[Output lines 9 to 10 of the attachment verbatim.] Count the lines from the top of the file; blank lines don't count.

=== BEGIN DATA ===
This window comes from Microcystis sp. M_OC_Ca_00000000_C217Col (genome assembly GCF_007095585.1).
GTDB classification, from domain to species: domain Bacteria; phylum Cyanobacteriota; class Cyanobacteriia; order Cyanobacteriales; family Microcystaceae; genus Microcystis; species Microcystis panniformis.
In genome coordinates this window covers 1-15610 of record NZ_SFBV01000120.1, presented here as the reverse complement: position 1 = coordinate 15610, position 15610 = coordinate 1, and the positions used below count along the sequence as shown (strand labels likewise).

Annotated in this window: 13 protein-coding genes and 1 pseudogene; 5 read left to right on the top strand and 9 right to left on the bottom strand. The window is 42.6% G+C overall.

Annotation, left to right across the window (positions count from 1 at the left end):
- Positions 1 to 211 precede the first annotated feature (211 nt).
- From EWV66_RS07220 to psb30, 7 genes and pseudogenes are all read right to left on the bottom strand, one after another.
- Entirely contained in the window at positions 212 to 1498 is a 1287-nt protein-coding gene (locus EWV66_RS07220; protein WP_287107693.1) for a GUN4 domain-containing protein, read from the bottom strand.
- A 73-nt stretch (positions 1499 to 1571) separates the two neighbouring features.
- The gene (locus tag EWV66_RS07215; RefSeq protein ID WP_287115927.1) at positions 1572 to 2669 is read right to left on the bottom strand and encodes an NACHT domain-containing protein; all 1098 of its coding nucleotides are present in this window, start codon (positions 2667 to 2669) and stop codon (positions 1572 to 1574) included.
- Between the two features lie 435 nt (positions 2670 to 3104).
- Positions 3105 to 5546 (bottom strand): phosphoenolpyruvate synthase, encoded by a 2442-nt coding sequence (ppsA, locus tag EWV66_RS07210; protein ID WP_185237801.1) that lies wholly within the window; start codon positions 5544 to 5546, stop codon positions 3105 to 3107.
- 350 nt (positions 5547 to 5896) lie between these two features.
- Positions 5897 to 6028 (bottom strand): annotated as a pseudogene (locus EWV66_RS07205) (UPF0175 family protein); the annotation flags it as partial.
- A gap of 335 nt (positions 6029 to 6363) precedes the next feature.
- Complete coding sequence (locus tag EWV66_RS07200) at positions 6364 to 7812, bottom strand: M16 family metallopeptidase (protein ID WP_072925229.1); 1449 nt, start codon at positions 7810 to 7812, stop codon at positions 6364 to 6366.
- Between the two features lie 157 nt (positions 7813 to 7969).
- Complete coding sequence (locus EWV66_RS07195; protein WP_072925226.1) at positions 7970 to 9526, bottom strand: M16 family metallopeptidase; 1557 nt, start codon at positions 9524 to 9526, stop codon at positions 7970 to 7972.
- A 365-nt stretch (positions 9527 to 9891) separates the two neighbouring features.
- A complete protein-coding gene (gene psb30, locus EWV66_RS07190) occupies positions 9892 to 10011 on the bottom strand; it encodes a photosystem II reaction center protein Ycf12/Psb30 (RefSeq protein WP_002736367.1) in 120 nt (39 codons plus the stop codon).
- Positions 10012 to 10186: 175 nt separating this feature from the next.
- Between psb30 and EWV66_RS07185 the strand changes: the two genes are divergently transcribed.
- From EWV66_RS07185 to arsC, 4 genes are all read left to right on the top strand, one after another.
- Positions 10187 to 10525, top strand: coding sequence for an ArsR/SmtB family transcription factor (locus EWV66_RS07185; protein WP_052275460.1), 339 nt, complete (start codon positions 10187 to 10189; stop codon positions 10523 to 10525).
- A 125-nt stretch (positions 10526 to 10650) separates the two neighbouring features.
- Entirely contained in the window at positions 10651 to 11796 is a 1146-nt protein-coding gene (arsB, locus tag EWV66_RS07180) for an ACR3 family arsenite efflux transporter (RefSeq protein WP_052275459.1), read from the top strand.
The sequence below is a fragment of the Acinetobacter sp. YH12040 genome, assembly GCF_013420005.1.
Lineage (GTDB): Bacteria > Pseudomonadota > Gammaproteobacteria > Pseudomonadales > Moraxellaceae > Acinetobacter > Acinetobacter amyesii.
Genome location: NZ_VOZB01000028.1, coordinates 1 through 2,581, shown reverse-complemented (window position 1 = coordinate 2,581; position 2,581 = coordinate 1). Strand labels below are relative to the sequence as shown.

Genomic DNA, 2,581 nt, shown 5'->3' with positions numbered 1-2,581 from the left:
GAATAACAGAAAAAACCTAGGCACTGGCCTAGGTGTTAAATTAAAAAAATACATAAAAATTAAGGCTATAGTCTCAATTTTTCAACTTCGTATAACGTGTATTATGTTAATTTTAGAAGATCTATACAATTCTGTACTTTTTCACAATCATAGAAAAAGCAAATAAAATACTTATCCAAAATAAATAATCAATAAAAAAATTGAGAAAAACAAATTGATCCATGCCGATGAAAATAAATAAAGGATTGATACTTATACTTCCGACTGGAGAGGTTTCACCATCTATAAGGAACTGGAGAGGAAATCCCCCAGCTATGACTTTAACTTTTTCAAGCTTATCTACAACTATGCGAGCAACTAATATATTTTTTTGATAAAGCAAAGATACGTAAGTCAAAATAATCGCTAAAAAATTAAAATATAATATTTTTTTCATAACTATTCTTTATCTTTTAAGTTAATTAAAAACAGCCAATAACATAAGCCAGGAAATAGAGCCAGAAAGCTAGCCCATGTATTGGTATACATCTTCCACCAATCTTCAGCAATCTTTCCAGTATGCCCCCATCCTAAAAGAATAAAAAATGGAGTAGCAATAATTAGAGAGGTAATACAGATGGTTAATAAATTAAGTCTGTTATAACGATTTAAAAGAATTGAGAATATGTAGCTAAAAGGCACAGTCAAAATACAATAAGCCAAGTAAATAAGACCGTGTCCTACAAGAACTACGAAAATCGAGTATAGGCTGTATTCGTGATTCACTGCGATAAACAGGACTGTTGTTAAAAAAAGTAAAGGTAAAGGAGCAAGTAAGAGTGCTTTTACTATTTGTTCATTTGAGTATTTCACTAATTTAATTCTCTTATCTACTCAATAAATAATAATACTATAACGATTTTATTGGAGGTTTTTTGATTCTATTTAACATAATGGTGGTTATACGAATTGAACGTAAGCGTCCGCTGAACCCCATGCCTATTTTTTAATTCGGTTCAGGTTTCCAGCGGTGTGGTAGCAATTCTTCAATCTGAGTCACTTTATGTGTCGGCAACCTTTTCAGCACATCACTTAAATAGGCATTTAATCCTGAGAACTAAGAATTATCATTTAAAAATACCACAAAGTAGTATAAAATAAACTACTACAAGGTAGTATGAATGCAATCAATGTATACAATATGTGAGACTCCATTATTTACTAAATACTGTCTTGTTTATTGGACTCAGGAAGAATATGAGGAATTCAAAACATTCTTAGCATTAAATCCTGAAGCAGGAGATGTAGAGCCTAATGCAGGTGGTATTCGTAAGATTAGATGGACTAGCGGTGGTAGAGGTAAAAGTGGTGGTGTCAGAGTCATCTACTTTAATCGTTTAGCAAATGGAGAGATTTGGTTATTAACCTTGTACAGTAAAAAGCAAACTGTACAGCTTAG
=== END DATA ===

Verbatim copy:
- A 73-nt stretch (positions 1499 to 1571) separates the two neighbouring features.
- The gene (locus tag EWV66_RS07215; RefSeq protein ID WP_287115927.1) at positions 1572 to 2669 is read right to left on the bottom strand and encodes an NACHT domain-containing protein; all 1098 of its coding nucleotides are present in this window, start codon (positions 2667 to 2669) and stop codon (positions 1572 to 1574) included.